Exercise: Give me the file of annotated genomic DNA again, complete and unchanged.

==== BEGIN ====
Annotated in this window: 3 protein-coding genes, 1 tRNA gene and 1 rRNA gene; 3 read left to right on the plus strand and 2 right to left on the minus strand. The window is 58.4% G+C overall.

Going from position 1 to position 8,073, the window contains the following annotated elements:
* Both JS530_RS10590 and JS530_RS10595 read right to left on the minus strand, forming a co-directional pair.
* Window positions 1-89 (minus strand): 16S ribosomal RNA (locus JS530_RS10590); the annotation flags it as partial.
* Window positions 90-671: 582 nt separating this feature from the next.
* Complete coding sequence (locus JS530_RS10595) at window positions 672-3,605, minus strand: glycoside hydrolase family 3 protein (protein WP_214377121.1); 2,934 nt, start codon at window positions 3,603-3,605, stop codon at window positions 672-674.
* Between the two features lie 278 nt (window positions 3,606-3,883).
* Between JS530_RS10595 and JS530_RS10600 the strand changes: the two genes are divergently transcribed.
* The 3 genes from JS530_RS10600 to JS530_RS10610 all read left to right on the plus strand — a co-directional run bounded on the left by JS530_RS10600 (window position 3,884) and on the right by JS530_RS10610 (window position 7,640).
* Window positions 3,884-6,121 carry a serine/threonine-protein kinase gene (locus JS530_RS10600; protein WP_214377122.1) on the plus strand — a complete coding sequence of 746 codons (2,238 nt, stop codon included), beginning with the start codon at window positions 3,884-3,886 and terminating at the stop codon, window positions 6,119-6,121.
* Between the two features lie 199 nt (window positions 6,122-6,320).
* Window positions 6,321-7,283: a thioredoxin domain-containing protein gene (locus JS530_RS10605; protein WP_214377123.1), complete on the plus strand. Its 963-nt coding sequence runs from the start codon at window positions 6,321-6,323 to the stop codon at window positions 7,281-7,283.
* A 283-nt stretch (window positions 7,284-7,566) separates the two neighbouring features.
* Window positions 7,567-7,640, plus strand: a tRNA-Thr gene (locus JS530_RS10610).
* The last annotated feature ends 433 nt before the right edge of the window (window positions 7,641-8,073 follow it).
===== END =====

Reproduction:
Annotated in this window: 3 protein-coding genes, 1 tRNA gene and 1 rRNA gene; 3 read left to right on the plus strand and 2 right to left on the minus strand. The window is 58.4% G+C overall.

Going from position 1 to position 8,073, the window contains the following annotated elements:
* Both JS530_RS10590 and JS530_RS10595 read right to left on the minus strand, forming a co-directional pair.
* Window positions 1-89 (minus strand): 16S ribosomal RNA (locus JS530_RS10590); the annotation flags it as partial.
* Window positions 90-671: 582 nt separating this feature from the next.
* Complete coding sequence (locus JS530_RS10595) at window positions 672-3,605, minus strand: glycoside hydrolase family 3 protein (protein WP_214377121.1); 2,934 nt, start codon at window positions 3,603-3,605, stop codon at window positions 672-674.
* Between the two features lie 278 nt (window positions 3,606-3,883).
* Between JS530_RS10595 and JS530_RS10600 the strand changes: the two genes are divergently transcribed.
* The 3 genes from JS530_RS10600 to JS530_RS10610 all read left to right on the plus strand — a co-directional run bounded on the left by JS530_RS10600 (window position 3,884) and on the right by JS530_RS10610 (window position 7,640).
* Window positions 3,884-6,121 carry a serine/threonine-protein kinase gene (locus JS530_RS10600; protein WP_214377122.1) on the plus strand — a complete coding sequence of 746 codons (2,238 nt, stop codon included), beginning with the start codon at window positions 3,884-3,886 and terminating at the stop codon, window positions 6,119-6,121.
* Between the two features lie 199 nt (window positions 6,122-6,320).
* Window positions 6,321-7,283: a thioredoxin domain-containing protein gene (locus JS530_RS10605; protein WP_214377123.1), complete on the plus strand. Its 963-nt coding sequence runs from the start codon at window positions 6,321-6,323 to the stop codon at window positions 7,281-7,283.
* A 283-nt stretch (window positions 7,284-7,566) separates the two neighbouring features.
* Window positions 7,567-7,640, plus strand: a tRNA-Thr gene (locus JS530_RS10610).
* The last annotated feature ends 433 nt before the right edge of the window (window positions 7,641-8,073 follow it).